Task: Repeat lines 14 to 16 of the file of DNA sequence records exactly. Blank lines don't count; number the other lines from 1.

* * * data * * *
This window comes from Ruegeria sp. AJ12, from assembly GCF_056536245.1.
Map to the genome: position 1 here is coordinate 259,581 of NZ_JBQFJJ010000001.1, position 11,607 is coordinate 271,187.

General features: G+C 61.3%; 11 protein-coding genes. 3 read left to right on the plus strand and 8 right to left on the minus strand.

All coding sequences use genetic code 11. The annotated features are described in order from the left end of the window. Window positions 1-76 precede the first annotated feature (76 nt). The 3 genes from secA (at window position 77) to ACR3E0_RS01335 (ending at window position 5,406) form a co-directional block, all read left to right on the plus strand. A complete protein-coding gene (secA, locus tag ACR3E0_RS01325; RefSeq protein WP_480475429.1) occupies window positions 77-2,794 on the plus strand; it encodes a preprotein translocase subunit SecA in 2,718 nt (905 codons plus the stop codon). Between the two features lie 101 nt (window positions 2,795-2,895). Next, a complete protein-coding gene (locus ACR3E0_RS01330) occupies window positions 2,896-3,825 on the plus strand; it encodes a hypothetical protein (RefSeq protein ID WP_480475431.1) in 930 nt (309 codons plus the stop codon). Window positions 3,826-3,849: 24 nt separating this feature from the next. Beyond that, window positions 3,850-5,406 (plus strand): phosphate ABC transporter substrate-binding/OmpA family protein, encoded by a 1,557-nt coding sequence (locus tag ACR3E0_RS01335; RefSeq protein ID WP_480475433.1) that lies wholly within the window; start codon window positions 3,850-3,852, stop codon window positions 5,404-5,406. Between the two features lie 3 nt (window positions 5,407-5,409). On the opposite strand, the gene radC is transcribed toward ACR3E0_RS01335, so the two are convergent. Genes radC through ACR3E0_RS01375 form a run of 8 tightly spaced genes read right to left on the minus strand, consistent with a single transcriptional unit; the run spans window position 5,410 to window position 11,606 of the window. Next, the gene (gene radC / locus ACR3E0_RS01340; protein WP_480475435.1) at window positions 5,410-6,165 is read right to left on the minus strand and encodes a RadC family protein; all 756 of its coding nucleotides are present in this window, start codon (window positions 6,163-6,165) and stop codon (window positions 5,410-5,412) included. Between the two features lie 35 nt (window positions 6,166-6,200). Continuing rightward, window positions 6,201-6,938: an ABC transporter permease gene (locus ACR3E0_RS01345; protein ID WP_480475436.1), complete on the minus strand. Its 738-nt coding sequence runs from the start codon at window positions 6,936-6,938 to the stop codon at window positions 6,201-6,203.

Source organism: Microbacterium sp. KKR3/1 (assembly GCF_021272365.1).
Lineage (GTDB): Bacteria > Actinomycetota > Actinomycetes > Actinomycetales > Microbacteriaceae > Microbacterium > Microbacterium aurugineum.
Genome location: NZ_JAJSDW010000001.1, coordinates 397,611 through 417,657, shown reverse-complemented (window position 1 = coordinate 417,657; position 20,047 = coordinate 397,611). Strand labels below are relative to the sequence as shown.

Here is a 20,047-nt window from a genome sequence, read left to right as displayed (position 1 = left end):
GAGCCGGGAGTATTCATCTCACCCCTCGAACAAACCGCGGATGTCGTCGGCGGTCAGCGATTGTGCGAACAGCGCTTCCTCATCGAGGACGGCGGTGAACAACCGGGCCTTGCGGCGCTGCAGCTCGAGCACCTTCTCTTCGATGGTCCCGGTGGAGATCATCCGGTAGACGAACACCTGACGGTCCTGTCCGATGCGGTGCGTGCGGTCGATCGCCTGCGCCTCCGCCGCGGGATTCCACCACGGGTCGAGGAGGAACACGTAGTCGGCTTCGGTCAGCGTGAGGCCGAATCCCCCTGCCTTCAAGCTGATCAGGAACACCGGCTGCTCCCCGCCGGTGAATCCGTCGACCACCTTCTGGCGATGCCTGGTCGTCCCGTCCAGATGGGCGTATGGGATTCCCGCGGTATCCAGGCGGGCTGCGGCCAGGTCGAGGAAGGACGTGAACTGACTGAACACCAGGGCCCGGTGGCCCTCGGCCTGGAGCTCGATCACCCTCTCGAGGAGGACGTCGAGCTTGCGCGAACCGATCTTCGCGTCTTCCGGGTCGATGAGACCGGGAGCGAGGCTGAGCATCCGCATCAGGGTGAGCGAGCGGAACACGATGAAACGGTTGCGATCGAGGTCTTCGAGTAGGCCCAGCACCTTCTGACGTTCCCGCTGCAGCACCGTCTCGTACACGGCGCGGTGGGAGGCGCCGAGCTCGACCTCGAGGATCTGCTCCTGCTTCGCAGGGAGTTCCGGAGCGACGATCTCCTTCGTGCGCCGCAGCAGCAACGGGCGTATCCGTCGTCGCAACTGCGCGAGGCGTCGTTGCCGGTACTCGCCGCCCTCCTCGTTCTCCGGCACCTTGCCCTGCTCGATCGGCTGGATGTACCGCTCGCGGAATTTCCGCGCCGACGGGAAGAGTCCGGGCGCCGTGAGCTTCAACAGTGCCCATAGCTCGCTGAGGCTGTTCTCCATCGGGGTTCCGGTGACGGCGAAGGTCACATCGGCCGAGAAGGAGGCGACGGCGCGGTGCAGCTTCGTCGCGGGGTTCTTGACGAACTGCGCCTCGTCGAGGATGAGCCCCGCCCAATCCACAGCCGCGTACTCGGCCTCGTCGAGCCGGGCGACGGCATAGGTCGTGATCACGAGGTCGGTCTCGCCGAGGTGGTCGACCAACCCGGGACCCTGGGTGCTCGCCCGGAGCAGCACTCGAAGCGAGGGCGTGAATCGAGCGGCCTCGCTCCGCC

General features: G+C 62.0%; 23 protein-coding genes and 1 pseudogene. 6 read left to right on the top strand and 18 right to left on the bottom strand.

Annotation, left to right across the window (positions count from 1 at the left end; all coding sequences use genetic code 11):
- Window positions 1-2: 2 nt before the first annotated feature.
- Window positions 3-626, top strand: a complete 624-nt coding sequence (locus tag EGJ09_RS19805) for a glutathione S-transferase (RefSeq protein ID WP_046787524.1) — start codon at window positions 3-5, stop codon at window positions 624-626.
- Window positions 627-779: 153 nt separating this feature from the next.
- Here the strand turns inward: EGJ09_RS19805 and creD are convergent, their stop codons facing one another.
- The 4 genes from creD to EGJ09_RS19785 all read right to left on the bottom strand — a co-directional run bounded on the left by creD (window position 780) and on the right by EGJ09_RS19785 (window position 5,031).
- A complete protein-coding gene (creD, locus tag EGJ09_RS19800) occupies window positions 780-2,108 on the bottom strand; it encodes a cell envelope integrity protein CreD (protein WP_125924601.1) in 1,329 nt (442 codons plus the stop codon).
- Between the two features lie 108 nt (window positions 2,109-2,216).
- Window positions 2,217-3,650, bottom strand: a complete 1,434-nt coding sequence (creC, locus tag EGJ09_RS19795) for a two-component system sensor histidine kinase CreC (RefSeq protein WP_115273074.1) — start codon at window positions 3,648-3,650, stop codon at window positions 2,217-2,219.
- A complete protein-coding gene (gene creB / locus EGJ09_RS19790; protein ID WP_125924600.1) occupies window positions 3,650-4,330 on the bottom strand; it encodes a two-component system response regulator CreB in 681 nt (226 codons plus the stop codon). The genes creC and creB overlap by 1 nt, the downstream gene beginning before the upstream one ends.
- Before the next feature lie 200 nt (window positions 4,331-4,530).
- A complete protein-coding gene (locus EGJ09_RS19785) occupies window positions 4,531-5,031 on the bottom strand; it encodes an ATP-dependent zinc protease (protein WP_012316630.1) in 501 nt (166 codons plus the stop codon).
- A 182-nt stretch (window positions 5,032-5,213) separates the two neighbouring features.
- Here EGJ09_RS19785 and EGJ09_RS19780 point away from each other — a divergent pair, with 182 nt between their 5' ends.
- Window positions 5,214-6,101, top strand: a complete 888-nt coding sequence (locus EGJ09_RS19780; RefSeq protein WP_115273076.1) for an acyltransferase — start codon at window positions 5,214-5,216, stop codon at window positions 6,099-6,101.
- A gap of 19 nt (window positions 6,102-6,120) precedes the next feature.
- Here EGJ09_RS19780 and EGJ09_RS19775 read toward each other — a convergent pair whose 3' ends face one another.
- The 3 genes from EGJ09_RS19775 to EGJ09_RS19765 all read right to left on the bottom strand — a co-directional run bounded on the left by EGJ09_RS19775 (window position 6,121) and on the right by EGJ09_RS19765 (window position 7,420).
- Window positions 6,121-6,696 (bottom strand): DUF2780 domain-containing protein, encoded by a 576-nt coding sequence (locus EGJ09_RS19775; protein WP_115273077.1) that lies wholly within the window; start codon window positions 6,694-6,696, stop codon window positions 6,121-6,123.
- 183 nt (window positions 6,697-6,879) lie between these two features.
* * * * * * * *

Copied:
- Window positions 627-779: 153 nt separating this feature from the next.
- Here the strand turns inward: EGJ09_RS19805 and creD are convergent, their stop codons facing one another.
- The 4 genes from creD to EGJ09_RS19785 all read right to left on the bottom strand — a co-directional run bounded on the left by creD (window position 780) and on the right by EGJ09_RS19785 (window position 5,031).